Now let us focus on two of the world's leading companies: Apple and Alphabet (Google). Through the following two graphs, we want to highlight how one variable, the expansion of multiples, may or may not have favoured the development of a narrow market. The charts are made up of two analyses, on the left we illustrate the development of the EV/EBITDA index from 2003 to the present, while on the right we find a spider graph produced by our internal quantitative model. Our model assigns the company a 'Global Quant Score' from 0 to 10 (0 = best score, 10 = worst score), based on its economic-financial data and future prospectives. We anticipate that both companies score 0; the main difference is related to the EV/EBITDA ratio. Starting with Apple, it is evident that the company has been re-rated by investors over the last four years. Before 2019, the average value of the multiple was 12, in recent years the average has substantially risen to around 22. This phenomenon has certainly contributed to the market structure we observe today. For Alphabet, on the contrary, the expansion of the EV/EBITDA multiple has not taken place; the trend seems to be the opposite with the average value dropping from around 20 to around 15. Nevertheless, Google remained one of the world's leading companies by capitalisation.

Lastly, to conclude this section, we have decided to provide you Table 2 which depicts the top 10 companies in the S&P500 index by capitalisation. We show you two interesting insights. The first concerns the "Expected Return" column, which shows the % difference from the fair value calculated by our internal model. Almost all companies are close to their fair value, only Apple seems to be significantly at a discount to its potential. Amazon, Broadcom and Tesla, on the other hand, are the most overvalued. The second refers to the last column, "Consensus vs Model Est" shows the % difference between our model's estimate of FCFs over the next 5 years compared to the consensus. Here, the gap on Amazon is striking, the consensus vs. our calculations heavily overestimating the company's cash generation. The opposite situation occurs on Tesla, where our model estimates a T+5 FCF 40% higher.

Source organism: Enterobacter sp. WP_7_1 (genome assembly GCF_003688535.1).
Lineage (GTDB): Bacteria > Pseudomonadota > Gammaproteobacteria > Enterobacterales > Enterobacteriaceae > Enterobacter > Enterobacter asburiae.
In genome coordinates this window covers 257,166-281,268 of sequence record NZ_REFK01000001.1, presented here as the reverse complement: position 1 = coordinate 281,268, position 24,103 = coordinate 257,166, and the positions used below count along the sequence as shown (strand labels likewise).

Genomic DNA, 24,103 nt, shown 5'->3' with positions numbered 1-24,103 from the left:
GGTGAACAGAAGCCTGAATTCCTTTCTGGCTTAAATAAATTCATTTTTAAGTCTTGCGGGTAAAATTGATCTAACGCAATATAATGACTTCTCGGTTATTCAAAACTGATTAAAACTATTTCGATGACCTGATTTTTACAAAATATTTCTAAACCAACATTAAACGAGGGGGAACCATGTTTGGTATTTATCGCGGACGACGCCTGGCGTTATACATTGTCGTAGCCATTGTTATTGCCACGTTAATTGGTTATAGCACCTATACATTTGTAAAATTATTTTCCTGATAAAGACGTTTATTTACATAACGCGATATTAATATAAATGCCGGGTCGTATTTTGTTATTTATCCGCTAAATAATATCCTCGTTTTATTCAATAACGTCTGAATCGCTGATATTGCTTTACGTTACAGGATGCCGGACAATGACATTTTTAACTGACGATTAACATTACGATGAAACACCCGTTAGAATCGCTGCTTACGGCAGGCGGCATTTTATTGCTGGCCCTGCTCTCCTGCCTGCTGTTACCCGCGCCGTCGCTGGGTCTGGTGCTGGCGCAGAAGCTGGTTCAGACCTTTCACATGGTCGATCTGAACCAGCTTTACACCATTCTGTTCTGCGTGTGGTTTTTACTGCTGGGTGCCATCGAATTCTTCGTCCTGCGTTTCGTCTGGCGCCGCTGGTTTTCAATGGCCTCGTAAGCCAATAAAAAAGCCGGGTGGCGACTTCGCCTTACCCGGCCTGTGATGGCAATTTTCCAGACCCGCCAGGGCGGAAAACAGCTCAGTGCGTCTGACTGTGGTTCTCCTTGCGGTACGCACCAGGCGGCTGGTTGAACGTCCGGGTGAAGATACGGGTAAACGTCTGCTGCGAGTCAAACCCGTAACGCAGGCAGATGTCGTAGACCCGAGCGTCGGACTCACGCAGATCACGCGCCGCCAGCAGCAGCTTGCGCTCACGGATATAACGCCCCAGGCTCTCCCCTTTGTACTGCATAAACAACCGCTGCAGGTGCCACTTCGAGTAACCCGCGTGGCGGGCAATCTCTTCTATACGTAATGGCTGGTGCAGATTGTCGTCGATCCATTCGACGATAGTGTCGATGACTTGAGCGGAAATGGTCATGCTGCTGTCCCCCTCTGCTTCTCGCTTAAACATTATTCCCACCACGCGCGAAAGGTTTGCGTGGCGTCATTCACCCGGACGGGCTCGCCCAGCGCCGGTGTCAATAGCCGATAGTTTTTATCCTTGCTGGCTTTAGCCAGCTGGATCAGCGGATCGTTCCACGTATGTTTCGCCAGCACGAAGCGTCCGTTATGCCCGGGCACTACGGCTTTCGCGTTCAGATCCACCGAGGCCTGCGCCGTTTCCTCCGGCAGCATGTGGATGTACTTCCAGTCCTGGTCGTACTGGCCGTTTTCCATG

Employment outlook and implications for a soft landing

As the Fed preaches “higher for longer” for rates, if the economy is really that strong then the unemployment rate will be “lower for longer”. Looking at Chart 6, we can see that the brown line in the bottom right-hand corner, which represents the unemployment rate in the US, has subtly increased since the start of the interest rate hike. The cause is the reduction in the number of new hires over the last period. Arguably, the rise in the unemployment rate would have been greater, but an acceleration in labour participation slowed the rise. Indeed, more people entered the labour force and as a result unemployment rose, but only slightly. To confirm this, the black line shows total employment, which has fallen marginally in recent months.